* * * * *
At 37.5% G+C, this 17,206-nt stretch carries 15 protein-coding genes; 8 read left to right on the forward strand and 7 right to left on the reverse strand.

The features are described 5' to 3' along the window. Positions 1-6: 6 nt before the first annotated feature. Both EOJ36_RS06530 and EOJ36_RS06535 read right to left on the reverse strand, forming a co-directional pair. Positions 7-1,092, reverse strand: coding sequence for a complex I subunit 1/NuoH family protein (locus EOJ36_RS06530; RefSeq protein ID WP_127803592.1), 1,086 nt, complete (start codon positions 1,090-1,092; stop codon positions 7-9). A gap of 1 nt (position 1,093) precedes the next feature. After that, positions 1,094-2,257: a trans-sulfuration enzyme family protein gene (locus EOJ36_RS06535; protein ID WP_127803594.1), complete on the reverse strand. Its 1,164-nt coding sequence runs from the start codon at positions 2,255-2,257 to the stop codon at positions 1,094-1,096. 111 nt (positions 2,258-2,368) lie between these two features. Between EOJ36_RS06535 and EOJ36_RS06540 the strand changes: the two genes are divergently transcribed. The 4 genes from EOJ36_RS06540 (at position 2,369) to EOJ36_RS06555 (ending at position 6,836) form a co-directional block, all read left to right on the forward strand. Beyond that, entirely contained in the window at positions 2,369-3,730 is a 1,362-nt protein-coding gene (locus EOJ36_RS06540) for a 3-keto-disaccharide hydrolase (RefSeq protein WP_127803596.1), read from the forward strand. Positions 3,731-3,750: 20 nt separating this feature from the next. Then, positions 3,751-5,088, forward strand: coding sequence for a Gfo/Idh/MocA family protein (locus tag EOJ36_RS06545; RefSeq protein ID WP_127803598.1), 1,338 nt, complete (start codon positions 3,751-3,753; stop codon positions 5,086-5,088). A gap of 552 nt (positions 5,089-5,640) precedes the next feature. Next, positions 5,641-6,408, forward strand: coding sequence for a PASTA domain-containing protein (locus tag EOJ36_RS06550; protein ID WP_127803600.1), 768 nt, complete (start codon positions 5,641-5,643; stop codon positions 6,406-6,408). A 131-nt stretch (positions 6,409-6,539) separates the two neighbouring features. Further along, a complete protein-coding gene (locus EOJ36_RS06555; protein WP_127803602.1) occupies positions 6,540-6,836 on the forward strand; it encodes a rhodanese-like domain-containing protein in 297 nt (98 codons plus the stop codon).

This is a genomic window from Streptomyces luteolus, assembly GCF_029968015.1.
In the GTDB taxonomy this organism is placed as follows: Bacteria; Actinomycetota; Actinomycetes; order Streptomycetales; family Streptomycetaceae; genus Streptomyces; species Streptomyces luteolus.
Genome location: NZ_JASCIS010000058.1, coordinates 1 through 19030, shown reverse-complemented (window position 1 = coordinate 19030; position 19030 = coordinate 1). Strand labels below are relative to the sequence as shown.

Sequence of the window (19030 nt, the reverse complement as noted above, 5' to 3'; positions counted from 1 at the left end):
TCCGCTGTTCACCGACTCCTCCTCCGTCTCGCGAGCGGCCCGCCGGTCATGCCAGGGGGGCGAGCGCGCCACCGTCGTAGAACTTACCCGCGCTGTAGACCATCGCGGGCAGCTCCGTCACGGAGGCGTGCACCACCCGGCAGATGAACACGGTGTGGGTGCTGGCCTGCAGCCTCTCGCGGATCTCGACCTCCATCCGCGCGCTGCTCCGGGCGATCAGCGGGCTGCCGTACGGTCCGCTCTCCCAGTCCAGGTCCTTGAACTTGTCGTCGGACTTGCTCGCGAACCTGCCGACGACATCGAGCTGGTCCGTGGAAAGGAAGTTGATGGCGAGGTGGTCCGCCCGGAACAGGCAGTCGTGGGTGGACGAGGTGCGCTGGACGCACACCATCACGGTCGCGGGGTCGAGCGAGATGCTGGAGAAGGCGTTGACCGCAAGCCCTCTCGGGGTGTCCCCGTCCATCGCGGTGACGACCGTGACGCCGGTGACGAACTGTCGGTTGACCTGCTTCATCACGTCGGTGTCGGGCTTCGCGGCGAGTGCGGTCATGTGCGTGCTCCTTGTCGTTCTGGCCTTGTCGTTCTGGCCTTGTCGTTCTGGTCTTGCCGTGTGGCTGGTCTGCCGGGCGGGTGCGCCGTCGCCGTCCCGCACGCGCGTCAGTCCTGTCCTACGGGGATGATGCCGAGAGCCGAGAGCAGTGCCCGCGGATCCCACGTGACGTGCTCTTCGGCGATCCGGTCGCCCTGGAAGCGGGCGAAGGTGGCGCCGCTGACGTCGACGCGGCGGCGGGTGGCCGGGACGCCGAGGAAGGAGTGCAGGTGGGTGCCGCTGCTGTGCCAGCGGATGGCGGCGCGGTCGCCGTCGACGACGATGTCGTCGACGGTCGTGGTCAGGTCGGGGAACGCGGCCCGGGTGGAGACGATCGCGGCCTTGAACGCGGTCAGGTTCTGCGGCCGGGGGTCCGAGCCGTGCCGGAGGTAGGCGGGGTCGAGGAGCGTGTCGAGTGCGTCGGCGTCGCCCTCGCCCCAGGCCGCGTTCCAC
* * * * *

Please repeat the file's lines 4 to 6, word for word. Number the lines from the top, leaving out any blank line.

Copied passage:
In the GTDB taxonomy this organism is placed as follows: Bacteria; Actinomycetota; Actinomycetes; order Streptomycetales; family Streptomycetaceae; genus Streptomyces; species Streptomyces luteolus.
Genome location: NZ_JASCIS010000058.1, coordinates 1 through 19030, shown reverse-complemented (window position 1 = coordinate 19030; position 19030 = coordinate 1). Strand labels below are relative to the sequence as shown.

Sequence of the window (19030 nt, the reverse complement as noted above, 5' to 3'; positions counted from 1 at the left end):